The Trump era has many experts warning of authoritarianism.
An influx of newly released political books—from former presidential speechwriter David Frum’s Trumpocracy to Harvard professors Steven Levitsky and Daniel Ziblatt’s How Democracies Die—argue President Donald Trump is subverting American democracy into an authoritarian state.
But another academic titan is challenging this narrative.
“In the United States, I don’t think we should be terribly worried about authoritarianism in its literal form,” Harvard professor Cass R. Sunstein told Observer. “I think that some responses to president Trump are genuinely hysterical by his political opponents. And I don’t mean funny, I mean crazy. Those who think he’s a fascist or leading America into something like contemporary Turkey is wildly excessive.”
Sunstein’s newest collection of essays on the subject, Can it Happen Here? Authoritarianism in America, features historical insight on the subject from experts in history, political science and psychology. While some pieces—such as an analysis on the origins of far-right populism co-authored by social psychologist Jonathan Haidt and behavioral economist Karen Stenner—warn against Trump’s brand of nationalism, others question hysteria surrounding Trump’s presidency.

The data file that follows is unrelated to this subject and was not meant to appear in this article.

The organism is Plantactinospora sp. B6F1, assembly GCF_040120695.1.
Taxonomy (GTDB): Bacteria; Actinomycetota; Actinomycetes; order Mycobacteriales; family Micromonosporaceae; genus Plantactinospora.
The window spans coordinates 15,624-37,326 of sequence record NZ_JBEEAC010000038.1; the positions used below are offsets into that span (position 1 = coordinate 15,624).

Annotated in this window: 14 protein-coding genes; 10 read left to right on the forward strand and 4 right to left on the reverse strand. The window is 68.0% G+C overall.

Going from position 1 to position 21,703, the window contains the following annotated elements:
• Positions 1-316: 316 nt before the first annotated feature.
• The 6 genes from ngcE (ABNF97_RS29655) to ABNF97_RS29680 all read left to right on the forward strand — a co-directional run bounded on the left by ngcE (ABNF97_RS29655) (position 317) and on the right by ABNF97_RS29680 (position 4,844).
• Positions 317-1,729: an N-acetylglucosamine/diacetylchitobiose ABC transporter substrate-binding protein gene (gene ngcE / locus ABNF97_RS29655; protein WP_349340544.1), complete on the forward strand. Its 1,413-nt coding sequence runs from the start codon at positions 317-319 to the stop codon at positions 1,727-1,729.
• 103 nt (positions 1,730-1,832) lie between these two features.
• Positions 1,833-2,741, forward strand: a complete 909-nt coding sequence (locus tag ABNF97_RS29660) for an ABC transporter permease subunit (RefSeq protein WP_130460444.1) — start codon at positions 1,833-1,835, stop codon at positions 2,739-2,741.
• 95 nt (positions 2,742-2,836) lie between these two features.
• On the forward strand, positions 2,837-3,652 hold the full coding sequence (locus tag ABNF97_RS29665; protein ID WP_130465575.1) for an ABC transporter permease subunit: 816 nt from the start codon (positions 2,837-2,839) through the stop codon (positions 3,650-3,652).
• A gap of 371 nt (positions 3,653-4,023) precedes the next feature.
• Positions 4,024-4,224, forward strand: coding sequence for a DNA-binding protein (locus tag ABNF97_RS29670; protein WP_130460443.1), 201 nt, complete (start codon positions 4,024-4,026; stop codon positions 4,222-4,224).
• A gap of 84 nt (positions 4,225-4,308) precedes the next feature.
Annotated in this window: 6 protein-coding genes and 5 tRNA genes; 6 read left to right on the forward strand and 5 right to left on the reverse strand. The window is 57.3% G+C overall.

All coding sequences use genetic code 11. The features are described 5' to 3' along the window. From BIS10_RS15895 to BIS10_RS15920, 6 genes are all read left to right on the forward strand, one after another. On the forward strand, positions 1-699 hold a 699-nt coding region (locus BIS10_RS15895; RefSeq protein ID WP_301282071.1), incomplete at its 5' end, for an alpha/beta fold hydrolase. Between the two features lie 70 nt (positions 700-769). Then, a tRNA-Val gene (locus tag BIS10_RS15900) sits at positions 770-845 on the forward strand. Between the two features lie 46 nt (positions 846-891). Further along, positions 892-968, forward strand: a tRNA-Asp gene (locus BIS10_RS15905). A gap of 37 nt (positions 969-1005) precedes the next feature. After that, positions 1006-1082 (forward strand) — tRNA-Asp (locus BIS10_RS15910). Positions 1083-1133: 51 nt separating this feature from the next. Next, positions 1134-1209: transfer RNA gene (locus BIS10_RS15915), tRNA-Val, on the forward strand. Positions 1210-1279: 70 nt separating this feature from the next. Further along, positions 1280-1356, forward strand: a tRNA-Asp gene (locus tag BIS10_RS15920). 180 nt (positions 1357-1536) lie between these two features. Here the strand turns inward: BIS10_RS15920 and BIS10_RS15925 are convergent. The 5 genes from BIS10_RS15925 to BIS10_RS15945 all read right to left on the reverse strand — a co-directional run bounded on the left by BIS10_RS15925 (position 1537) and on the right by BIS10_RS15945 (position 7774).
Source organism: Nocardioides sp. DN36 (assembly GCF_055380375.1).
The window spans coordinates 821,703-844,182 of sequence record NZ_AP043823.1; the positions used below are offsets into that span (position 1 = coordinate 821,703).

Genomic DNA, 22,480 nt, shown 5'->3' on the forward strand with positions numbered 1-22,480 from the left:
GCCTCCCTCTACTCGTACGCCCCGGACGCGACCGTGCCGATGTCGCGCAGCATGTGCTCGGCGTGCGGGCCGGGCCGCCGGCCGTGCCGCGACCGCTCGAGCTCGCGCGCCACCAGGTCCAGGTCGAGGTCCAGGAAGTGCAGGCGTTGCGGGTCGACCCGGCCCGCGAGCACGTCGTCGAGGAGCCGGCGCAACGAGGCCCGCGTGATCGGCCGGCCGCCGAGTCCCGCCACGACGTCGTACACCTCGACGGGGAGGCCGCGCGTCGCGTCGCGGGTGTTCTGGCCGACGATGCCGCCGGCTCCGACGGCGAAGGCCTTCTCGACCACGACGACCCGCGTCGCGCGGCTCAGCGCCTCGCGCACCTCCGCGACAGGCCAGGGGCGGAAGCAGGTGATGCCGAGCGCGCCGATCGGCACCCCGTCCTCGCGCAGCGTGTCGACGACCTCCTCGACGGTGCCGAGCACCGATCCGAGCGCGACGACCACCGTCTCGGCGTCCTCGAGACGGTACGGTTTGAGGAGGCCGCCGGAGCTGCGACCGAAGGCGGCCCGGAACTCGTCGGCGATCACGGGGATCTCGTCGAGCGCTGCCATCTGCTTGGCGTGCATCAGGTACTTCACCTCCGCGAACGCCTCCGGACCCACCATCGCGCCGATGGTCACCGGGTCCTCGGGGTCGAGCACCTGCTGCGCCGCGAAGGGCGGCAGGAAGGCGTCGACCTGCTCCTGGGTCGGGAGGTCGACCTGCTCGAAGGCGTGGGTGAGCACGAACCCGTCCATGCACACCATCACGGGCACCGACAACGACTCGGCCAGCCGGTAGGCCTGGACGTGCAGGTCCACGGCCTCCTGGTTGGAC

“The goal was to get a diverse group of people who were unpredictable and knew something on the topic,” said Sunstein. “This is not a book about President Trump, but it was inspired by thinking about the larger issue.”
Trumpocracy and How Democracies Die warned against Trump’s danger to democratic norms.
However, Sunstein referenced former President Richard Nixon as a political leader who “employed government apparatuses in a way that’s not consistent with democratic norms,” noting U.S. institutions today remain “robust” and “sufficient.”
“The courts have not been hallowed out,” explained the academic. “We have a strong independent judiciary. They have a number of Trump appointees, but Trump has not been appointing political hacks who are disrespectful of the constitutional tradition.”
When asked about vacancies in key government agencies, Sunstein pointed toward the State Department as an example of “diminished diplomacy” rather than authoritarianism. Doubling down, he added the greatest threat to U.S. democracy comes from “relative indifference” to Russian interference in elections—a Soviet era campaign to weaken and “facilitate the collapse of the capitalist system.”
“The fact that Trump has not been a vigorous responder to the Russian intervention is not ideal,” said Sunstein. “The fact that he uses the same rhetorical strategy of putting people against each other doesn’t threaten authoritarianism, but it does threaten a kind of division and internal opposition that’s not in the national interest.”